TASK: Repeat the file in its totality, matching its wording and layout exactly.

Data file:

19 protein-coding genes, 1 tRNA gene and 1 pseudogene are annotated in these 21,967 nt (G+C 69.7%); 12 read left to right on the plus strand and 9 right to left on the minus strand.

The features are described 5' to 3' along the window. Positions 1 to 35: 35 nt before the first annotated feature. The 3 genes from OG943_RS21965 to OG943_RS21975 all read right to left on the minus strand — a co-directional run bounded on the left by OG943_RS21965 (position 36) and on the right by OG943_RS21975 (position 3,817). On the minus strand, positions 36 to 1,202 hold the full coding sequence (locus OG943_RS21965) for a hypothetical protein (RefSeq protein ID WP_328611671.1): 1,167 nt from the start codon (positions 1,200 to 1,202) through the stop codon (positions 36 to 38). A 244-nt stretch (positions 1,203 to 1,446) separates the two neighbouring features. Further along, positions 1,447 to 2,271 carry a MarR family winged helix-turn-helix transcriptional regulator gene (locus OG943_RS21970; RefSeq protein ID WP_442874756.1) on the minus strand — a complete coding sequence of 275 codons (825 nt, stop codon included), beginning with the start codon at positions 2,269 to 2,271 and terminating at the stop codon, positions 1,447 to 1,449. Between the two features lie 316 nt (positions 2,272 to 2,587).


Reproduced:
19 protein-coding genes, 1 tRNA gene and 1 pseudogene are annotated in these 21,967 nt (G+C 69.7%); 12 read left to right on the plus strand and 9 right to left on the minus strand.

The features are described 5' to 3' along the window. Positions 1 to 35: 35 nt before the first annotated feature. The 3 genes from OG943_RS21965 to OG943_RS21975 all read right to left on the minus strand — a co-directional run bounded on the left by OG943_RS21965 (position 36) and on the right by OG943_RS21975 (position 3,817). On the minus strand, positions 36 to 1,202 hold the full coding sequence (locus OG943_RS21965) for a hypothetical protein (RefSeq protein ID WP_328611671.1): 1,167 nt from the start codon (positions 1,200 to 1,202) through the stop codon (positions 36 to 38). A 244-nt stretch (positions 1,203 to 1,446) separates the two neighbouring features. Further along, positions 1,447 to 2,271 carry a MarR family winged helix-turn-helix transcriptional regulator gene (locus OG943_RS21970; RefSeq protein ID WP_442874756.1) on the minus strand — a complete coding sequence of 275 codons (825 nt, stop codon included), beginning with the start codon at positions 2,269 to 2,271 and terminating at the stop codon, positions 1,447 to 1,449. Between the two features lie 316 nt (positions 2,272 to 2,587).